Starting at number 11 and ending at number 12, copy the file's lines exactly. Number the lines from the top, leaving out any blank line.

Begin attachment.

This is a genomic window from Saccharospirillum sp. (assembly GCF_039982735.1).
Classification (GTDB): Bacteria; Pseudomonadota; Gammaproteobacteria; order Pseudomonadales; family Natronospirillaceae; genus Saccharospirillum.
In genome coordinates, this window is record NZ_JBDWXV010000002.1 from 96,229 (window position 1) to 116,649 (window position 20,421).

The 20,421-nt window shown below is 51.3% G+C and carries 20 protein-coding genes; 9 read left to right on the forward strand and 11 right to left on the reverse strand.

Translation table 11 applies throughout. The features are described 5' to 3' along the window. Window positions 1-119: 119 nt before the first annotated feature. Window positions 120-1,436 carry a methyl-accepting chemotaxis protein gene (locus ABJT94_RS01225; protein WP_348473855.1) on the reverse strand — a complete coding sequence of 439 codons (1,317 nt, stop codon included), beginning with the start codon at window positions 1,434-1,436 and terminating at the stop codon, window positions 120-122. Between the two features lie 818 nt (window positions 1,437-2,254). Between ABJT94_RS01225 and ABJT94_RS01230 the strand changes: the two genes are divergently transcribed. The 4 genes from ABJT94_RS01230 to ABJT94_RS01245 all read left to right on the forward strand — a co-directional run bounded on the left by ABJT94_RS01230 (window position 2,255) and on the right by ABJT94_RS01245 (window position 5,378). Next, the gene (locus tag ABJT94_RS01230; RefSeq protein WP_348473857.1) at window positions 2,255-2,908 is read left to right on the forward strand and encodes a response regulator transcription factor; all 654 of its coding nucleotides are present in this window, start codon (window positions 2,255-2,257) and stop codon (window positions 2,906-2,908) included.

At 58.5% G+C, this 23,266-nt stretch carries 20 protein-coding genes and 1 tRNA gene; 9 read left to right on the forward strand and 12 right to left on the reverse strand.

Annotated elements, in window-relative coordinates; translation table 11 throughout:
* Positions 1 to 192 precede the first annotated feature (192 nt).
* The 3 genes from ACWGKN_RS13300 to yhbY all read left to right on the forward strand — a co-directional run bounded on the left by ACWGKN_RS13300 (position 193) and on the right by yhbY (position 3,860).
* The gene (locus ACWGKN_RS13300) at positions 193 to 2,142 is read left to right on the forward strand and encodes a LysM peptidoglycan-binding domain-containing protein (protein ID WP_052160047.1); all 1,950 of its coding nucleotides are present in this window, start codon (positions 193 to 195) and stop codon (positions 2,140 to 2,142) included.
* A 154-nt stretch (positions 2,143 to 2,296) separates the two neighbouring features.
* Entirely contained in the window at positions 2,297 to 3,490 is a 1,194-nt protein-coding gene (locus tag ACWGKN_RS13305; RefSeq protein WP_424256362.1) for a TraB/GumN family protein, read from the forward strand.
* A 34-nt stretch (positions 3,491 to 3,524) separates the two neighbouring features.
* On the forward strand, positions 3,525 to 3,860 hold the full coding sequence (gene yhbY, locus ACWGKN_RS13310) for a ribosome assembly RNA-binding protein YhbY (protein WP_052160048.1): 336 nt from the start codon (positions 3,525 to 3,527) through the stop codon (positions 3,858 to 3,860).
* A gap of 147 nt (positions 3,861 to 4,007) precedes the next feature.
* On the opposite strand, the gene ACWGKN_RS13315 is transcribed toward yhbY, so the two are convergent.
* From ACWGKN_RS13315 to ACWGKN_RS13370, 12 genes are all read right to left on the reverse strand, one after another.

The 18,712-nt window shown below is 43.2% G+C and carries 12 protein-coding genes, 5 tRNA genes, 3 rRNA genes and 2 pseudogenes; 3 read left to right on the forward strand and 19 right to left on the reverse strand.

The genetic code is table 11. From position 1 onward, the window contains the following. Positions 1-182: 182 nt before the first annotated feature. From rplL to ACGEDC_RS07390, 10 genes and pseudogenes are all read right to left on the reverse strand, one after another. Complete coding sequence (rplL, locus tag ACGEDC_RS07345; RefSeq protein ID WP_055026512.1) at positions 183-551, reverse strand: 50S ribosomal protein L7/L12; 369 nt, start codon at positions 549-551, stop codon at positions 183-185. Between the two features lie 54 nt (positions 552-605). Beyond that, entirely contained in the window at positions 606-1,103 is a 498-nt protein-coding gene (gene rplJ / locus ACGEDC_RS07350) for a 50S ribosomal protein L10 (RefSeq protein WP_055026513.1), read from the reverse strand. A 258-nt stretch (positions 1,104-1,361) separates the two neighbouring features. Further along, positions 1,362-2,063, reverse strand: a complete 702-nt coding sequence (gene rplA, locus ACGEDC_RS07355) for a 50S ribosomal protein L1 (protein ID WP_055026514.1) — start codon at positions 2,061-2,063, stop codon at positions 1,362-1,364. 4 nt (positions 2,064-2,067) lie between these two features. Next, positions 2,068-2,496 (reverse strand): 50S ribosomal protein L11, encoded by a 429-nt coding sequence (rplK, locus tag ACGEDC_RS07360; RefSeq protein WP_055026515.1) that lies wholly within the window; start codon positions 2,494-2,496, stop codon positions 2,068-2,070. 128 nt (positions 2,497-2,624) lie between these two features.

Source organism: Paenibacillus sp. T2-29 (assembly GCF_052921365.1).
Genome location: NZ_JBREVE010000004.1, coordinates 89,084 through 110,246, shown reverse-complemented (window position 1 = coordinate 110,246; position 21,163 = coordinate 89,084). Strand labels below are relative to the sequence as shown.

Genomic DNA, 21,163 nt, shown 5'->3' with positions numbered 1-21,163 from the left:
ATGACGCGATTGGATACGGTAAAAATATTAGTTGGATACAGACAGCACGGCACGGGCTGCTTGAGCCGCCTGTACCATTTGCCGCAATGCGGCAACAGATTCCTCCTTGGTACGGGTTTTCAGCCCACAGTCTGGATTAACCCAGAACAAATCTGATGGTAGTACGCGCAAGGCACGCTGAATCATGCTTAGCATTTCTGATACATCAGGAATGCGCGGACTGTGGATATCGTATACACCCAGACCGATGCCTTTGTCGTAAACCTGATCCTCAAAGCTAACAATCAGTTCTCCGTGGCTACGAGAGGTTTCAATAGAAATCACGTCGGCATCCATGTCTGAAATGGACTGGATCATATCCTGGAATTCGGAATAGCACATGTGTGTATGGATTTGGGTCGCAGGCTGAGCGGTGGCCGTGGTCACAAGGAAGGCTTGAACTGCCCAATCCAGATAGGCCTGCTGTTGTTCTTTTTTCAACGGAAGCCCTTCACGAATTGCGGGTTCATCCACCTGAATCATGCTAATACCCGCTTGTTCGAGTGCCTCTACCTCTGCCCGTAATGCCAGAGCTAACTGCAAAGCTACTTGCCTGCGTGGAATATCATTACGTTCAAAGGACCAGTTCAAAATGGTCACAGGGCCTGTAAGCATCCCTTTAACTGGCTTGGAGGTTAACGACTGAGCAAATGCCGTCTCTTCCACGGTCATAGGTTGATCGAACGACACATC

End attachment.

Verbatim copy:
* A 154-nt stretch (positions 2,143 to 2,296) separates the two neighbouring features.
* Entirely contained in the window at positions 2,297 to 3,490 is a 1,194-nt protein-coding gene (locus tag ACWGKN_RS13305; RefSeq protein WP_424256362.1) for a TraB/GumN family protein, read from the forward strand.